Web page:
The Australian Retailers Association (ARA), Restaurant & Catering Australia (R&CA) and the Tourism & Transport Forum (TTF) have joined forces to call for urgent government action to support businesses during the Omicron COVID wave. 

As the strain spreads rapidly through Australia, the peak bodies have outlined six priority areas that businesses need government support. 

ARA CEO Paul Zahra said now is the time for the government to reintroduce business support measures. 

"This year has seen business enter unchartered waters, with Omicron impacting business more than any other time in the pandemic with almost no government support. 

"Around 70% of ARA members say they currently have staff in isolation, a third have limited trading hours in some locations, and around one in five have had to close some stores altogether due staff shortages.

"These challenges are going to be with us for some time and targeted support is desperately needed from government so small businesses can survive," he said. 

The ARA, R&CA and TTF's action items are set out below: 

1) Access to Rapid Antigen Tests

Rapid Antigen Tests (RATs) are a critical resource as we adjust to living with COVID and they should be easily accessible and affordable for businesses to assist with the testing of their staff.

We call on the Federal Government to underwrite the cost of RATs so businesses are not lumped with additional costs – on top of the trading impacts they’re currently suffering.

2) Expand close contact isolation exemptions

Omicron is forcing tens of thousands of people into isolation every day and staff shortages across the economy are immense.

Whilst a range of industries have been included in the list of workers who are exempt from close contact isolation requirements, this needs to cascade out to workers in retail, hospitality and tourism, allowing these businesses to continue serving customers while keeping everyone safe.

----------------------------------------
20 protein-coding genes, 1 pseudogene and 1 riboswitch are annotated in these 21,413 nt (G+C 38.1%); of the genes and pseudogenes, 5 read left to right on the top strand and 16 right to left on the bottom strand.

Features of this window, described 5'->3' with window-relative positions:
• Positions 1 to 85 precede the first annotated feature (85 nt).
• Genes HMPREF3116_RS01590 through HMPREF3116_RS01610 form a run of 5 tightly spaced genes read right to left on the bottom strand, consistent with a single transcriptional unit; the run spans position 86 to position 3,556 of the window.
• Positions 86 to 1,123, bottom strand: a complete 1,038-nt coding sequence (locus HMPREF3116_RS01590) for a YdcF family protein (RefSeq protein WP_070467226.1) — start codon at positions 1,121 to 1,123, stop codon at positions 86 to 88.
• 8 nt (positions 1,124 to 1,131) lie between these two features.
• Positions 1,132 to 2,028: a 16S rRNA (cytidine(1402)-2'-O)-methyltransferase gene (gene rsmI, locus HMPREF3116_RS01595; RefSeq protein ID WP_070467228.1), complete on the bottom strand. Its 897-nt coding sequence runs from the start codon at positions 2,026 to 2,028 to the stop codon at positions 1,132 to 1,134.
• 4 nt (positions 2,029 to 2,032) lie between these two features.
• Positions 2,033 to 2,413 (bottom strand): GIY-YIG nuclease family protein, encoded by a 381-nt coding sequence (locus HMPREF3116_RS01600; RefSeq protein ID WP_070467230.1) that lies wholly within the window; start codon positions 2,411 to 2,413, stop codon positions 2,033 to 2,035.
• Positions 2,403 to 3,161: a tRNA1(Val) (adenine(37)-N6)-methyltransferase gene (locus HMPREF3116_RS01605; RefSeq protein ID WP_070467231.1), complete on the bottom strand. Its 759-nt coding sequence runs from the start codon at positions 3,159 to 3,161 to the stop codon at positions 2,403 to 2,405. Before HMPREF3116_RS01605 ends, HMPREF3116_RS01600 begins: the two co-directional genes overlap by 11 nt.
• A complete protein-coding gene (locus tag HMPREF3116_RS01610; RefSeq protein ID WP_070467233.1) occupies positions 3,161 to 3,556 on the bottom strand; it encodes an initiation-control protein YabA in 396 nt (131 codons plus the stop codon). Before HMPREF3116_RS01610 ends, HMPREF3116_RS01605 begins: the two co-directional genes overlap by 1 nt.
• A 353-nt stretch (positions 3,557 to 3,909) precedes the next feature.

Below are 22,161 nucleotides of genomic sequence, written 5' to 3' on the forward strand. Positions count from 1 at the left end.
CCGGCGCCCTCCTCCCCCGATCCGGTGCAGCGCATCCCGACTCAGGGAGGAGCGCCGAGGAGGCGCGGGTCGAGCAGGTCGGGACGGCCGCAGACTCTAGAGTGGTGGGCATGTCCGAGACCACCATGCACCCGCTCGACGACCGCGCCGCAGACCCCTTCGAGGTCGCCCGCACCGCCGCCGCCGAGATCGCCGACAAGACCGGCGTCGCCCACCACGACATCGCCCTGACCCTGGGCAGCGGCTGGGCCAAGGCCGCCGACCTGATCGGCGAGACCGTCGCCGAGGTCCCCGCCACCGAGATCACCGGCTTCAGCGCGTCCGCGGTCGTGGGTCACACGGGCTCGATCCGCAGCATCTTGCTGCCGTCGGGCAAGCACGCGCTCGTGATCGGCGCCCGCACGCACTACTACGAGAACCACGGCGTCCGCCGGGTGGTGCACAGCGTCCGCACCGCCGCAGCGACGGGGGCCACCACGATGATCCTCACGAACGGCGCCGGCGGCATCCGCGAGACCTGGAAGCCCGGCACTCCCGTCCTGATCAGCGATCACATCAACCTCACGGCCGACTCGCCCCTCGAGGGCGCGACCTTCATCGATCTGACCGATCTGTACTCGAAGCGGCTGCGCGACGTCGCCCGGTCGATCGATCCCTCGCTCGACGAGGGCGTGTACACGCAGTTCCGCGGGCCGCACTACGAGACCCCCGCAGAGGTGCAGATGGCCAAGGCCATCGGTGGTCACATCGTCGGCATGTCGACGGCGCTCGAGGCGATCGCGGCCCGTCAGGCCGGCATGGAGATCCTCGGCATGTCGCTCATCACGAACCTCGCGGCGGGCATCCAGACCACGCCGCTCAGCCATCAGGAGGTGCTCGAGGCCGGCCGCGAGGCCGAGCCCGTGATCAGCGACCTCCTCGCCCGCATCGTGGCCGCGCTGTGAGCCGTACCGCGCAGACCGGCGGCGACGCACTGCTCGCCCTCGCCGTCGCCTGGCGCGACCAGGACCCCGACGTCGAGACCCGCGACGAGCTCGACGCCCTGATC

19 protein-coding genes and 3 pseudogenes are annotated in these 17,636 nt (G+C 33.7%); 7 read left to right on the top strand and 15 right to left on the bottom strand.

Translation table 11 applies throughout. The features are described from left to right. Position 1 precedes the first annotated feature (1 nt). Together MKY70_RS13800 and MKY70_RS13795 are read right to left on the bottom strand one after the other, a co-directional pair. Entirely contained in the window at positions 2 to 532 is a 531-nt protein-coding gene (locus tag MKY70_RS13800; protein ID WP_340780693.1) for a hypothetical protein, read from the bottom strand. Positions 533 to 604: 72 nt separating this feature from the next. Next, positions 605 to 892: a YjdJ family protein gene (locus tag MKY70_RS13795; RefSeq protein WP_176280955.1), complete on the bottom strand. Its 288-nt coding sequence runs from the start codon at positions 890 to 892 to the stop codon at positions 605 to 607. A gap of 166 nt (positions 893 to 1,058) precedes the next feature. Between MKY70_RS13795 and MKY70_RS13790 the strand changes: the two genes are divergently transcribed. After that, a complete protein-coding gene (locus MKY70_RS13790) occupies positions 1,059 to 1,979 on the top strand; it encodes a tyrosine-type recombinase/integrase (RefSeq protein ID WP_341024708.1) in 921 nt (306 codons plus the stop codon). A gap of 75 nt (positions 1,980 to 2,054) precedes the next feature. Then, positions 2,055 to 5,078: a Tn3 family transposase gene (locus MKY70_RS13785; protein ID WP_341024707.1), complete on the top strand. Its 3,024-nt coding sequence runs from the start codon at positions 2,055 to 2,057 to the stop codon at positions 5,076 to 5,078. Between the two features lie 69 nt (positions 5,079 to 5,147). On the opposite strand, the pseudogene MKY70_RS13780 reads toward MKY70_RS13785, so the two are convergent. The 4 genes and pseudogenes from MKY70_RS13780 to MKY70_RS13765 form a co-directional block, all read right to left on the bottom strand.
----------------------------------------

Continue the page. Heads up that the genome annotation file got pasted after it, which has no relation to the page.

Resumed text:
3) Access to skilled staff

We welcome the Federal Government’s recent announcements to lure more international students and working holiday makers into the country through visa rebates.

These workers will fill roles generally at the lower and medium skilled positions level. We now need to prioritise these workers to fill the remaining labour shortages in our industries which are predominantly skilled.

At all times we support the priority of providing jobs to Australians and training Australians where they exist.

However, the retail, hospitality and tourism industries were already dealing with skills shortages before the Omicron wave.

Our sectors require prioritisation with more specialised workers on the skilled migrant workers list.

4) Rent relief

Rent is a major pain point for business, and leasing codes of conduct have now expired in most jurisdictions leaving small businesses vulnerable to significant cashflow challenges in the first quarter of this year.

We thank the NSW and Victorian governments for extending rent negotiation rights for small business until mid-March.

However, rent relief is only available to businesses with turnover of up to $5 million (in NSW) and $10 million (in Victoria).

We’re calling for the threshold to be lifted to $50 million – as it was previously – and for similar supports to be reinstated or introduced across the other states and territories.

5) Targeted cash grants

Targeted cash grants, including the JobSaver program, were a lifesaver for businesses and should be reinstated.

It’s clear that the impacts of Omicron are widespread and ongoing and that targeted and temporary cash grants are needed to keep small businesses most affected alive until they come out the other side of this current crisis.

6) Reduce red tape

The last thing businesses need to be focussed on right now is regulation and red tape.

Feedback is that employer reporting requirements for positive cases are onerous, overwhelming teams and causing resources to be diverted to administration which is a roadblock to other safety and support issues.

We’re pleased to see a reduction in some of the duplicate reporting requirements within Victoria. We call on the other states and territories to do the same.

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